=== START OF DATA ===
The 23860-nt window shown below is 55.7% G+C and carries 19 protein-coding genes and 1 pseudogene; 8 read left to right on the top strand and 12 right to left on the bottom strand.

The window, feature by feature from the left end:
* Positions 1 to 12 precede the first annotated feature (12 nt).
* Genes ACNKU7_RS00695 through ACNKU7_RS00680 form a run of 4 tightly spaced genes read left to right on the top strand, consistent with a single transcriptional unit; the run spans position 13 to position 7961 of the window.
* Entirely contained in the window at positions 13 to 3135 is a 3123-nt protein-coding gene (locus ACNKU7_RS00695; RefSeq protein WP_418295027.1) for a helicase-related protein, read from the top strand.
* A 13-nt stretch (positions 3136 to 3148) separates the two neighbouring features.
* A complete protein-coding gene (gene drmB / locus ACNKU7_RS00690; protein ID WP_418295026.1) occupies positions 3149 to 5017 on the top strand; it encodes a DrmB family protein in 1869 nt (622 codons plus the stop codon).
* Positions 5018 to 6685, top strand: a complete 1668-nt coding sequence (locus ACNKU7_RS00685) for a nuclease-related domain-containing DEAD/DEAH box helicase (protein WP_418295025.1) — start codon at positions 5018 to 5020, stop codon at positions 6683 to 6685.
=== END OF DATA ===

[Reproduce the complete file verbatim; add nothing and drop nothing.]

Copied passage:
The 23860-nt window shown below is 55.7% G+C and carries 19 protein-coding genes and 1 pseudogene; 8 read left to right on the top strand and 12 right to left on the bottom strand.

The window, feature by feature from the left end:
* Positions 1 to 12 precede the first annotated feature (12 nt).
* Genes ACNKU7_RS00695 through ACNKU7_RS00680 form a run of 4 tightly spaced genes read left to right on the top strand, consistent with a single transcriptional unit; the run spans position 13 to position 7961 of the window.
* Entirely contained in the window at positions 13 to 3135 is a 3123-nt protein-coding gene (locus ACNKU7_RS00695; RefSeq protein WP_418295027.1) for a helicase-related protein, read from the top strand.
* A 13-nt stretch (positions 3136 to 3148) separates the two neighbouring features.
* A complete protein-coding gene (gene drmB / locus ACNKU7_RS00690; protein ID WP_418295026.1) occupies positions 3149 to 5017 on the top strand; it encodes a DrmB family protein in 1869 nt (622 codons plus the stop codon).
* Positions 5018 to 6685, top strand: a complete 1668-nt coding sequence (locus ACNKU7_RS00685) for a nuclease-related domain-containing DEAD/DEAH box helicase (protein WP_418295025.1) — start codon at positions 5018 to 5020, stop codon at positions 6683 to 6685.